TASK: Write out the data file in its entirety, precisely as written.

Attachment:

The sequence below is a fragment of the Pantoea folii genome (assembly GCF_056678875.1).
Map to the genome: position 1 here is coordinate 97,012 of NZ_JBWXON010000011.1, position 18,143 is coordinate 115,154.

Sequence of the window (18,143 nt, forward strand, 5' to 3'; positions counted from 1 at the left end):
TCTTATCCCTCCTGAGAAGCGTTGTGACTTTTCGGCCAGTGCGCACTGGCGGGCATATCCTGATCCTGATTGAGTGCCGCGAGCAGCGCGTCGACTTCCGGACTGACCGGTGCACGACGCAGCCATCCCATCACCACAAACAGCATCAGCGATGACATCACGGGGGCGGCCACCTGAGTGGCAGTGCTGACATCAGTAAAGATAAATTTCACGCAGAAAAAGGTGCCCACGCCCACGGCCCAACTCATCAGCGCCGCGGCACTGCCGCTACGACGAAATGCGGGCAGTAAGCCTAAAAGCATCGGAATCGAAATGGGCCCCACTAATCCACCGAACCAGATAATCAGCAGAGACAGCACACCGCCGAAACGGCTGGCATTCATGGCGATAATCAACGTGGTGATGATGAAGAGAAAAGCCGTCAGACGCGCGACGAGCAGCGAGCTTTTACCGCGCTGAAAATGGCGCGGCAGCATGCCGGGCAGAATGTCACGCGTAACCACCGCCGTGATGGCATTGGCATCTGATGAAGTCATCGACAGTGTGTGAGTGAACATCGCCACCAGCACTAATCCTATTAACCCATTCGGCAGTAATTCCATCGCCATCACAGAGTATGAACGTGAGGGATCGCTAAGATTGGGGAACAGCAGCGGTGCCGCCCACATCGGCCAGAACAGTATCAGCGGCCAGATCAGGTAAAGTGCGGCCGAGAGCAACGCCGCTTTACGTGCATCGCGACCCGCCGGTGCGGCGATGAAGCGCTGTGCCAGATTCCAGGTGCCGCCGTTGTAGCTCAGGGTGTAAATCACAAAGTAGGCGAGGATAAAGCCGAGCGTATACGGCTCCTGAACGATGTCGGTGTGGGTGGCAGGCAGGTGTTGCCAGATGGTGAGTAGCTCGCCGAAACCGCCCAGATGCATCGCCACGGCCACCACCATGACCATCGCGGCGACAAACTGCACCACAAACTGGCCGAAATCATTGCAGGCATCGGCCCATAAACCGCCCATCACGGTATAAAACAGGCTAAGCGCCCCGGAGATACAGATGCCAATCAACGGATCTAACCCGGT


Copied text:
The sequence below is a fragment of the Pantoea folii genome (assembly GCF_056678875.1).
Map to the genome: position 1 here is coordinate 97,012 of NZ_JBWXON010000011.1, position 18,143 is coordinate 115,154.

Sequence of the window (18,143 nt, forward strand, 5' to 3'; positions counted from 1 at the left end):
TCTTATCCCTCCTGAGAAGCGTTGTGACTTTTCGGCCAGTGCGCACTGGCGGGCATATCCTGATCCTGATTGAGTGCCGCGAGCAGCGCGTCGACTTCCGGACTGACCGGTGCACGACGCAGCCATCCCATCACCACAAACAGCATCAGCGATGACATCACGGGGGCGGCCACCTGAGTGGCAGTGCTGACATCAGTAAAGATAAATTTCACGCAGAAAAAGGTGCCCACGCCCACGGCCCAACTCATCAGCGCCGCGGCACTGCCGCTACGACGAAATGCGGGCAGTAAGCCTAAAAGCATCGGAATCGAAATGGGCCCCACTAATCCACCGAACCAGATAATCAGCAGAGACAGCACACCGCCGAAACGGCTGGCATTCATGGCGATAATCAACGTGGTGATGATGAAGAGAAAAGCCGTCAGACGCGCGACGAGCAGCGAGCTTTTACCGCGCTGAAAATGGCGCGGCAGCATGCCGGGCAGAATGTCACGCGTAACCACCGCCGTGATGGCATTGGCATCTGATGAAGTCATCGACAGTGTGTGAGTGAACATCGCCACCAGCACTAATCCTATTAACCCATTCGGCAGTAATTCCATCGCCATCACAGAGTATGAACGTGAGGGATCGCTAAGATTGGGGAACAGCAGCGGTGCCGCCCACATCGGCCAGAACAGTATCAGCGGCCAGATCAGGTAAAGTGCGGCCGAGAGCAACGCCGCTTTACGTGCATCGCGACCCGCCGGTGCGGCGATGAAGCGCTGTGCCAGATTCCAGGTGCCGCCGTTGTAGCTCAGGGTGTAAATCACAAAGTAGGCGAGGATAAAGCCGAGCGTATACGGCTCCTGAACGATGTCGGTGTGGGTGGCAGGCAGGTGTTGCCAGATGGTGAGTAGCTCGCCGAAACCGCCCAGATGCATCGCCACGGCCACCACCATGACCATCGCGGCGACAAACTGCACCACAAACTGGCCGAAATCATTGCAGGCATCGGCCCATAAACCGCCCATCACGGTATAAAACAGGCTAAGCGCCCCGGAGATACAGATGCCAATCAACGGATCTAACCCGGT